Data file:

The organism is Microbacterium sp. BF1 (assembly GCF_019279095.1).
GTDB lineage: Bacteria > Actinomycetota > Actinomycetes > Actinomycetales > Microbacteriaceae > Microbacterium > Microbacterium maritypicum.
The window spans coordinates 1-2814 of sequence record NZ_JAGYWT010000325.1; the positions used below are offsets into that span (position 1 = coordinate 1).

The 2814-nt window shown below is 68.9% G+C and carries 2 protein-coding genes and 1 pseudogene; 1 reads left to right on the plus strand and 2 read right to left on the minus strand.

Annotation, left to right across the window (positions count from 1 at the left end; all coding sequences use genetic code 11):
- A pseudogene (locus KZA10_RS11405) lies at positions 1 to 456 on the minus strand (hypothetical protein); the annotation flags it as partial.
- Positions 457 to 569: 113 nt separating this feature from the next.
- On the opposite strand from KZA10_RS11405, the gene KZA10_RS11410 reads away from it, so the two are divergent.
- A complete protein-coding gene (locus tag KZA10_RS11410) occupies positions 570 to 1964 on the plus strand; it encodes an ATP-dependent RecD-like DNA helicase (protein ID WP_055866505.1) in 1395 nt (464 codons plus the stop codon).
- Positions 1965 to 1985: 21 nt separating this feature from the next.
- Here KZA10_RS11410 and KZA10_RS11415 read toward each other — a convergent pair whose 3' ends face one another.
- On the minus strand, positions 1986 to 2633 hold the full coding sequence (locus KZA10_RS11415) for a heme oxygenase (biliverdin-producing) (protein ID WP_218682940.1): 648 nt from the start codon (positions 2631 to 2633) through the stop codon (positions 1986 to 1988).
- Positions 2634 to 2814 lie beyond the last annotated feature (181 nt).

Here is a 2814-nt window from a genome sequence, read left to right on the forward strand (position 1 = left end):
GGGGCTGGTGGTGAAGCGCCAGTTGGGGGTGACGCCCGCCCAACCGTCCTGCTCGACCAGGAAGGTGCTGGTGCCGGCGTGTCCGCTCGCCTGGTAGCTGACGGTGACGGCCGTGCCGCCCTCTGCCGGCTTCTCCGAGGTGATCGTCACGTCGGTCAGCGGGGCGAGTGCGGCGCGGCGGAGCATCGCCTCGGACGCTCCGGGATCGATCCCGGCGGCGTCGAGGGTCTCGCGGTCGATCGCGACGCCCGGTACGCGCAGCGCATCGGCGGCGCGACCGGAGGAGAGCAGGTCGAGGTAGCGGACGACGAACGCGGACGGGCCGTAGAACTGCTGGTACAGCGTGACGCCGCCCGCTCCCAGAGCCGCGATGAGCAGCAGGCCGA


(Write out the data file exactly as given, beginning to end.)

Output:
The organism is Microbacterium sp. BF1 (assembly GCF_019279095.1).
GTDB lineage: Bacteria > Actinomycetota > Actinomycetes > Actinomycetales > Microbacteriaceae > Microbacterium > Microbacterium maritypicum.
The window spans coordinates 1-2814 of sequence record NZ_JAGYWT010000325.1; the positions used below are offsets into that span (position 1 = coordinate 1).

The 2814-nt window shown below is 68.9% G+C and carries 2 protein-coding genes and 1 pseudogene; 1 reads left to right on the plus strand and 2 read right to left on the minus strand.

Annotation, left to right across the window (positions count from 1 at the left end; all coding sequences use genetic code 11):
- A pseudogene (locus KZA10_RS11405) lies at positions 1 to 456 on the minus strand (hypothetical protein); the annotation flags it as partial.
- Positions 457 to 569: 113 nt separating this feature from the next.
- On the opposite strand from KZA10_RS11405, the gene KZA10_RS11410 reads away from it, so the two are divergent.
- A complete protein-coding gene (locus tag KZA10_RS11410) occupies positions 570 to 1964 on the plus strand; it encodes an ATP-dependent RecD-like DNA helicase (protein ID WP_055866505.1) in 1395 nt (464 codons plus the stop codon).
- Positions 1965 to 1985: 21 nt separating this feature from the next.
- Here KZA10_RS11410 and KZA10_RS11415 read toward each other — a convergent pair whose 3' ends face one another.
- On the minus strand, positions 1986 to 2633 hold the full coding sequence (locus KZA10_RS11415) for a heme oxygenase (biliverdin-producing) (protein ID WP_218682940.1): 648 nt from the start codon (positions 2631 to 2633) through the stop codon (positions 1986 to 1988).
- Positions 2634 to 2814 lie beyond the last annotated feature (181 nt).

Here is a 2814-nt window from a genome sequence, read left to right on the forward strand (position 1 = left end):
GGGGCTGGTGGTGAAGCGCCAGTTGGGGGTGACGCCCGCCCAACCGTCCTGCTCGACCAGGAAGGTGCTGGTGCCGGCGTGTCCGCTCGCCTGGTAGCTGACGGTGACGGCCGTGCCGCCCTCTGCCGGCTTCTCCGAGGTGATCGTCACGTCGGTCAGCGGGGCGAGTGCGGCGCGGCGGAGCATCGCCTCGGACGCTCCGGGATCGATCCCGGCGGCGTCGAGGGTCTCGCGGTCGATCGCGACGCCCGGTACGCGCAGCGCATCGGCGGCGCGACCGGAGGAGAGCAGGTCGAGGTAGCGGACGACGAACGCGGACGGGCCGTAGAACTGCTGGTACAGCGTGACGCCGCCCGCTCCCAGAGCCGCGATGAGCAGCAGGCCGA